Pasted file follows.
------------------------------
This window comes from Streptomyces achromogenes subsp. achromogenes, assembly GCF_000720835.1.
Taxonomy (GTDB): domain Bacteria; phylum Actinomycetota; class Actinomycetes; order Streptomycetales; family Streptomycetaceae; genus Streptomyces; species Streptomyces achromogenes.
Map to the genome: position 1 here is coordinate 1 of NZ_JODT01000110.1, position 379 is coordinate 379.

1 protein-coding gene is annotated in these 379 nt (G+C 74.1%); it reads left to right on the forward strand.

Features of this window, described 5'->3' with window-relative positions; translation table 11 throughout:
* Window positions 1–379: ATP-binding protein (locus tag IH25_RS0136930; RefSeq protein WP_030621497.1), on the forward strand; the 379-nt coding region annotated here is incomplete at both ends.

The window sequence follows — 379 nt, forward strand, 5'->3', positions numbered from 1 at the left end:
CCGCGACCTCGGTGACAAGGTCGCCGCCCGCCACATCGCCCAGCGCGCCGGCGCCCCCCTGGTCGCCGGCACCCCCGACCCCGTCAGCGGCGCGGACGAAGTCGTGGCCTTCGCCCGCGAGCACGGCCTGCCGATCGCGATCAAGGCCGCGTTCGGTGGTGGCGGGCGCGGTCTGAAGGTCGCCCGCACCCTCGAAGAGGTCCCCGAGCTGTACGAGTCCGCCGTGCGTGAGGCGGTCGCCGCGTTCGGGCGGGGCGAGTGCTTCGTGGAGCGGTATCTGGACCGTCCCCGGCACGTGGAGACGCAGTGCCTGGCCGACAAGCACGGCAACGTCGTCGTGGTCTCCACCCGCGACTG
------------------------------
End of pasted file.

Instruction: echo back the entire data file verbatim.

This window comes from Streptomyces achromogenes subsp. achromogenes, assembly GCF_000720835.1.
Taxonomy (GTDB): domain Bacteria; phylum Actinomycetota; class Actinomycetes; order Streptomycetales; family Streptomycetaceae; genus Streptomyces; species Streptomyces achromogenes.
Map to the genome: position 1 here is coordinate 1 of NZ_JODT01000110.1, position 379 is coordinate 379.

1 protein-coding gene is annotated in these 379 nt (G+C 74.1%); it reads left to right on the forward strand.

Features of this window, described 5'->3' with window-relative positions; translation table 11 throughout:
* Window positions 1–379: ATP-binding protein (locus tag IH25_RS0136930; RefSeq protein WP_030621497.1), on the forward strand; the 379-nt coding region annotated here is incomplete at both ends.

The window sequence follows — 379 nt, forward strand, 5'->3', positions numbered from 1 at the left end:
CCGCGACCTCGGTGACAAGGTCGCCGCCCGCCACATCGCCCAGCGCGCCGGCGCCCCCCTGGTCGCCGGCACCCCCGACCCCGTCAGCGGCGCGGACGAAGTCGTGGCCTTCGCCCGCGAGCACGGCCTGCCGATCGCGATCAAGGCCGCGTTCGGTGGTGGCGGGCGCGGTCTGAAGGTCGCCCGCACCCTCGAAGAGGTCCCCGAGCTGTACGAGTCCGCCGTGCGTGAGGCGGTCGCCGCGTTCGGGCGGGGCGAGTGCTTCGTGGAGCGGTATCTGGACCGTCCCCGGCACGTGGAGACGCAGTGCCTGGCCGACAAGCACGGCAACGTCGTCGTGGTCTCCACCCGCGACTG